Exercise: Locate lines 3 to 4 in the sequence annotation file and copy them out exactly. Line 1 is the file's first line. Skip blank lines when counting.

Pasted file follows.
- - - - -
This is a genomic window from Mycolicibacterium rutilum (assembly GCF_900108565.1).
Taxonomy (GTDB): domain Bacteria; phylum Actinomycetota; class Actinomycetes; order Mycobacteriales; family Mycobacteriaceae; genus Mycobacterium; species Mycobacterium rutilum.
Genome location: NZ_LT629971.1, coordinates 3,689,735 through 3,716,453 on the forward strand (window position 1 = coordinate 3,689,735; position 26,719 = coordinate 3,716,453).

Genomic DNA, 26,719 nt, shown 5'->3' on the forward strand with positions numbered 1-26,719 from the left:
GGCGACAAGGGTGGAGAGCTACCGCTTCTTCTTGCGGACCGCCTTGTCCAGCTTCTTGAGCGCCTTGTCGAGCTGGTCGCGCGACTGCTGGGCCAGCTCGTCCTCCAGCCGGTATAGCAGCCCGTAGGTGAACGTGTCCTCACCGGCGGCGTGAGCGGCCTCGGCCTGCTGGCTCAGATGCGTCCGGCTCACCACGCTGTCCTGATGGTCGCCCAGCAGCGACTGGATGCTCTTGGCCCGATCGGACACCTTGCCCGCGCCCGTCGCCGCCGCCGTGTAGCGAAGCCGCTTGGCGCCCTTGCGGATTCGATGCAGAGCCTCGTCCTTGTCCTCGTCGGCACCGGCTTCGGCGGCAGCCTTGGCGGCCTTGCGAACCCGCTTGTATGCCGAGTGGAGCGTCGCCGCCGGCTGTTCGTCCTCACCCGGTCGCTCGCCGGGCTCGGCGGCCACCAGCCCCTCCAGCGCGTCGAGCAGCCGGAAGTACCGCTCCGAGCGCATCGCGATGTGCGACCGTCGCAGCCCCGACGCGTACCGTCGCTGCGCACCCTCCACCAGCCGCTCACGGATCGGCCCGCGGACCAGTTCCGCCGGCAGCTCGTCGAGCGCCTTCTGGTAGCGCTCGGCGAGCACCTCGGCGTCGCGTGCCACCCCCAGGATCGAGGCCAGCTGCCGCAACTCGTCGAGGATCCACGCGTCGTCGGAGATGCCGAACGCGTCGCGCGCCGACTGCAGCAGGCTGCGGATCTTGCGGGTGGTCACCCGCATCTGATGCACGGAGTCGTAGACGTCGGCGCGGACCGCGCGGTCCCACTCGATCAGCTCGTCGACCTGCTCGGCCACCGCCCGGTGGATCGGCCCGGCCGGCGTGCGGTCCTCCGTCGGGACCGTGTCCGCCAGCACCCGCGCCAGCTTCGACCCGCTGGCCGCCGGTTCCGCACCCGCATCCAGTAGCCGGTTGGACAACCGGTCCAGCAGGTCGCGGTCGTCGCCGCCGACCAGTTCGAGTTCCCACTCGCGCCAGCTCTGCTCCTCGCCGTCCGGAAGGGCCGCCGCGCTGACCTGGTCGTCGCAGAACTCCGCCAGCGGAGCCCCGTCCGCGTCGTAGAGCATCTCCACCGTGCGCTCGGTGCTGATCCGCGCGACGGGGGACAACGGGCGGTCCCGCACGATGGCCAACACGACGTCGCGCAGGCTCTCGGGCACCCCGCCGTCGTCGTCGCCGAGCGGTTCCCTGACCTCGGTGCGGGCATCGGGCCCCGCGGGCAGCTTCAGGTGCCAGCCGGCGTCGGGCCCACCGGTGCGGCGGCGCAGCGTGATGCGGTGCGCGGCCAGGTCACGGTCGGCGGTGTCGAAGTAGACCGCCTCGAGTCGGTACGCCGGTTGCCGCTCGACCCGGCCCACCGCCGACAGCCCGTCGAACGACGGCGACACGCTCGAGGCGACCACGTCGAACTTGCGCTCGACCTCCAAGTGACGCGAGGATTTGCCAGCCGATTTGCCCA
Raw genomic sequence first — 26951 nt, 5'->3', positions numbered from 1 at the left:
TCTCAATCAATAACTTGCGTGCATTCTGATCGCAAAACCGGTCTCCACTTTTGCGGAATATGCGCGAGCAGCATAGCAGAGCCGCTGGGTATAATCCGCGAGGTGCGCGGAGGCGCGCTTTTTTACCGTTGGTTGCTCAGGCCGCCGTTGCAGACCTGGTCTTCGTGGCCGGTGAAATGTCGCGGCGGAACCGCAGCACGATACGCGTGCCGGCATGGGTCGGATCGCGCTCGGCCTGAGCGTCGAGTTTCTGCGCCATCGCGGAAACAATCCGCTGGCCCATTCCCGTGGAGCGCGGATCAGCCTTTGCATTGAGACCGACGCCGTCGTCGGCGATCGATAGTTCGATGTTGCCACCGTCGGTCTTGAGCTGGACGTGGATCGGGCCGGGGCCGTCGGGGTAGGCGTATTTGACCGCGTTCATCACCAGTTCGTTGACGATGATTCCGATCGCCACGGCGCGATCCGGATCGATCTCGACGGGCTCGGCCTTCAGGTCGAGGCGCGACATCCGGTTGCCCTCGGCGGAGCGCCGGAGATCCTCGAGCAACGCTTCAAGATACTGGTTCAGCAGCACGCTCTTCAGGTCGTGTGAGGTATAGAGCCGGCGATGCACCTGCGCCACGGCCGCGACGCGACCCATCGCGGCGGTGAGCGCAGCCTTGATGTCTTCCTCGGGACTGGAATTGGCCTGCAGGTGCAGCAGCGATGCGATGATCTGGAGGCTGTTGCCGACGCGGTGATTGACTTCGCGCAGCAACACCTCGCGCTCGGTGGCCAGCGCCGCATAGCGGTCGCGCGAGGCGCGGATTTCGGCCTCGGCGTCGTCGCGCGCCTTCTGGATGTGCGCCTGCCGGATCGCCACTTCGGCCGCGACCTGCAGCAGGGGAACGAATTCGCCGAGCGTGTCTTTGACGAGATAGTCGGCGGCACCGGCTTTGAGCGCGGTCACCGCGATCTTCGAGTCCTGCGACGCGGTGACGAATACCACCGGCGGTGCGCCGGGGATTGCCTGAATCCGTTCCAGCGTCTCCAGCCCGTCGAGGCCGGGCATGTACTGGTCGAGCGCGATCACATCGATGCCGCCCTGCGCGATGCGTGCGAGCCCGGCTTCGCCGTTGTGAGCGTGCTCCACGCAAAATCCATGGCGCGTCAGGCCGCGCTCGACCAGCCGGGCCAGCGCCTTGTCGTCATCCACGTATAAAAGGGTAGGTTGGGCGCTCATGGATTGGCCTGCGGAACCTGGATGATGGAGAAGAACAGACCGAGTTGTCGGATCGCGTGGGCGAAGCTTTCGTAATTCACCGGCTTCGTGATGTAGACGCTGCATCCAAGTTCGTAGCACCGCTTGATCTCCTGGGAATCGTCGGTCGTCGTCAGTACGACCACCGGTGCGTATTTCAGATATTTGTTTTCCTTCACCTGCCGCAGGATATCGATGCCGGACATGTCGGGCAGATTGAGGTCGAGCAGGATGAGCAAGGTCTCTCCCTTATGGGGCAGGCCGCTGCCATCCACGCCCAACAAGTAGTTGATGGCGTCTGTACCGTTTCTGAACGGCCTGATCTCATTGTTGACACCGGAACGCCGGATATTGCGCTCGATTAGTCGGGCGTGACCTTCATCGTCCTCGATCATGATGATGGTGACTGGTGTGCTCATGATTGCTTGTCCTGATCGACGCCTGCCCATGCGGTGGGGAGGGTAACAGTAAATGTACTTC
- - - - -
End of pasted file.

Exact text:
Genome location: NZ_LT629971.1, coordinates 3,689,735 through 3,716,453 on the forward strand (window position 1 = coordinate 3,689,735; position 26,719 = coordinate 3,716,453).

Genomic DNA, 26,719 nt, shown 5'->3' on the forward strand with positions numbered 1-26,719 from the left: